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Calc TEXT Time Zone Formatting?

asked 2021-02-21 19:16:28 +0100

CompSciSarah gravatar image

I'm interesteed in adding the local machine's timezone to a TEXT function.

How would I do this? (And also, is there a page of formatting options for TEXT)? I searched for a bit but couldn't find it.

Something like TEXT(NOW(),"MM/DD/YYYY HH:MM:SS"), but with a space + time zone at end (EST)

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answered 2021-02-22 14:31:23 +0100

erAck gravatar image

While you can hard format adding a fixed whatever string, all date+time values are timezone agnostic. Specifically there is no (built-in) way to automatically recognize and format any timezone nor a change of timezone or DST. This is due to the fact that all major spreadsheet implementations use a numeric floating-point value to express date+time in days since a given null date, which does not provide means to carry this information.

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There also seems to be no way to get the information in addition. That looks really annoying to me. Think of a guy actually needing time zone information for global cooperation and synchronization. The other guy wants to make a work-time sheet copíng reasonably with the DST nonsense. What should they do?

Lupp gravatar imageLupp ( 2021-02-22 20:02:28 +0100 )edit

Write an extension..

I have no idea if this Java Time Zones extension helps, reading its unformatted flow text description is kind of confusing.

erAck gravatar imageerAck ( 2021-02-25 16:07:53 +0100 )edit

I'm not good in reading (understanding) Java, and if you find something to be confusing, there's no hope concerning myself.
However, I'm considering for what reason it's not a matter of course for any system and time-server, to give easy access to (at least) 3 time values: UTC, zone time (or offset only), administrated locale time (including time-depending silly DST offset where established).
I cannot imagine how somebody needing to be just a bit precise about time can use an ordinary computer under the given conditions as far as I know them.

Lupp gravatar imageLupp ( 2021-02-25 16:25:38 +0100 )edit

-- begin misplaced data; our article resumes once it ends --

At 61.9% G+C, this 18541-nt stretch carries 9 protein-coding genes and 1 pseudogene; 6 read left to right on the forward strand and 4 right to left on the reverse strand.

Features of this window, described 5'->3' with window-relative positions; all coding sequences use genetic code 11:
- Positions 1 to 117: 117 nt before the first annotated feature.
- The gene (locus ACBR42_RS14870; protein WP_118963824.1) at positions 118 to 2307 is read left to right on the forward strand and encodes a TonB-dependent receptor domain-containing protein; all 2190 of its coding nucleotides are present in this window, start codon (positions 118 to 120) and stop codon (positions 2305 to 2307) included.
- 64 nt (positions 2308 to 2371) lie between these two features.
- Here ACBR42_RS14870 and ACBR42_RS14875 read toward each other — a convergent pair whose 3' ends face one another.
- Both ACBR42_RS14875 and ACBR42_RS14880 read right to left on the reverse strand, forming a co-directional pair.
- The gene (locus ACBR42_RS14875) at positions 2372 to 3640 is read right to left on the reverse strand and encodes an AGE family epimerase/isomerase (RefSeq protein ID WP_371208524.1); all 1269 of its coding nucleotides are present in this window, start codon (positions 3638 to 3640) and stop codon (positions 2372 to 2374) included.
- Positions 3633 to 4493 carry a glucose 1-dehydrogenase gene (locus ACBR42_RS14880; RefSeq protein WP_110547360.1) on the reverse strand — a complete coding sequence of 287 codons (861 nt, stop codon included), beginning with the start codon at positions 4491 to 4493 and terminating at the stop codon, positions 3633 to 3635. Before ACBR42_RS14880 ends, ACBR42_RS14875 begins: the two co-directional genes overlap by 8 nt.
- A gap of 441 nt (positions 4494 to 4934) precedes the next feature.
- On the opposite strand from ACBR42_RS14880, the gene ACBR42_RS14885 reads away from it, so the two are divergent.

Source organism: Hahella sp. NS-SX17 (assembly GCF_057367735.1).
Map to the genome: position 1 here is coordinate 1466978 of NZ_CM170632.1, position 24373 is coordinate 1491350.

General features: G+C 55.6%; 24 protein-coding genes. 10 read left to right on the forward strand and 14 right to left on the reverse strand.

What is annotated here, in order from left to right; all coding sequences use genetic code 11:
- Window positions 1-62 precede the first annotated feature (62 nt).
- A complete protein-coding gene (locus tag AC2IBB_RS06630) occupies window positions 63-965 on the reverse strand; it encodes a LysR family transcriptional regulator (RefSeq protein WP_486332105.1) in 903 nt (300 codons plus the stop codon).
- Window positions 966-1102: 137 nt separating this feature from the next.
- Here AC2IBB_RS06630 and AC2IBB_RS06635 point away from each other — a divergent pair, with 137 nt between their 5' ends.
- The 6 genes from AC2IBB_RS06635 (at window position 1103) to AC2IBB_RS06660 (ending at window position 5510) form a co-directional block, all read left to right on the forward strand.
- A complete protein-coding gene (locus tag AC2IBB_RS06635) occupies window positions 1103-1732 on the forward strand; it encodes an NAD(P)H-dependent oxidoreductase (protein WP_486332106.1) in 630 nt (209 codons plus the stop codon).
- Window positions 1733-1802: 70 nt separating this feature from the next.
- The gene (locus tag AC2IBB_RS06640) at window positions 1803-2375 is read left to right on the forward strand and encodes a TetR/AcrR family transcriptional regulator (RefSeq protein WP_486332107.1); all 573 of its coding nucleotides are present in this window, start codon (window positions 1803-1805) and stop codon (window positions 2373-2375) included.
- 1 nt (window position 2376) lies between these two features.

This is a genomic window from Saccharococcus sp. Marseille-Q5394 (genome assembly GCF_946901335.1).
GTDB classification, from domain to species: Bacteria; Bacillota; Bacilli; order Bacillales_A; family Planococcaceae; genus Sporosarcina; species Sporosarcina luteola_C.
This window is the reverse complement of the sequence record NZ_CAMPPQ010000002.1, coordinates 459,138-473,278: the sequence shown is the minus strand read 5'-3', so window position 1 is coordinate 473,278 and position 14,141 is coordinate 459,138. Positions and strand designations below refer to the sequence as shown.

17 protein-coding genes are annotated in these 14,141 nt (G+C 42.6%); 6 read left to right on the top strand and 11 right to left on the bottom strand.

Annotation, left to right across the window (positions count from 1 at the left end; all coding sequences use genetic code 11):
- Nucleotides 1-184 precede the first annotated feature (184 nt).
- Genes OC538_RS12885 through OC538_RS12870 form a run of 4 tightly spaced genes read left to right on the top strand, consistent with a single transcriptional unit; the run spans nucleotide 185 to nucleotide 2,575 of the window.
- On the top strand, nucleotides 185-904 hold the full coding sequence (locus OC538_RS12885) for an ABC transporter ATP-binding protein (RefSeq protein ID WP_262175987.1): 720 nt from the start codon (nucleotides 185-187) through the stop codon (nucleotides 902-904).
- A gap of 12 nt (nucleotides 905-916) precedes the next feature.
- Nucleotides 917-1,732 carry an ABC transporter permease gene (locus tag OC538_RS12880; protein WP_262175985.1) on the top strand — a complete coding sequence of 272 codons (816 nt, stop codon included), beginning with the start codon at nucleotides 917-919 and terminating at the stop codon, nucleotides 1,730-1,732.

The necessary structures are usually available (at least on modern systems) and along with tzdata the offset from UTC for a given time and location/timezone is known (unless in future (and sometimes even the very recent past) because that DST nonsense keeps changing and even timezones can).

erAck gravatar imageerAck ( 2021-02-25 21:33:24 +0100 )edit

answered 2021-02-21 21:42:28 +0100

Hello, you can tried with =TEXT(NOW(),"MM/DD/YYYY")&" "&TEXT(NOW(),"HH:MM:SS")&" (EST)" and this is the libre office result "02/21/2021 14:40:49 EST"

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You can achieve the same by =TEXT(NOW();"MM/DD/YYYY_ HH:MM:SS (\E\S\T)") which calls NOW() only once. This avoids the (extremely rare) error that may occur at midnight, where the first NOW() is before midnight and the second is after, yielding a timestamp which is 24 hours off.

Having the timezone outside of the number format makes sense.
=TEXT(NOW();"MM/DD/YYYY_ HH:MM:SS")&" (EST)" is perhaps optimal.

Letters in a format string need to be "escaped" (the backslashes in the first formula) to appear verbatim. Otherwise they may accidentally act as a number placeholder. Your formula is easer to read with this variant, and you can keep the timzone info elsewhere and fetch it individually for your time formulas.

keme gravatar imagekeme ( 2021-02-21 22:17:41 +0100 )edit

This dynamically changes timezone? What happens during daylight time -> EDT (or if someone was in pacific time)? It looks like a static string :)

CompSciSarah gravatar imageCompSciSarah ( 2021-02-21 22:37:44 +0100 )edit

It looks like a static string

Correct. It is a manual entry of the particular TZ you mentioned, and does not fetch a setting from your system, which is perhaps your primary requirement.

keme gravatar imagekeme ( 2021-02-22 06:50:37 +0100 )edit
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Asked: 2021-02-21 19:16:28 +0100

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Last updated: Feb 22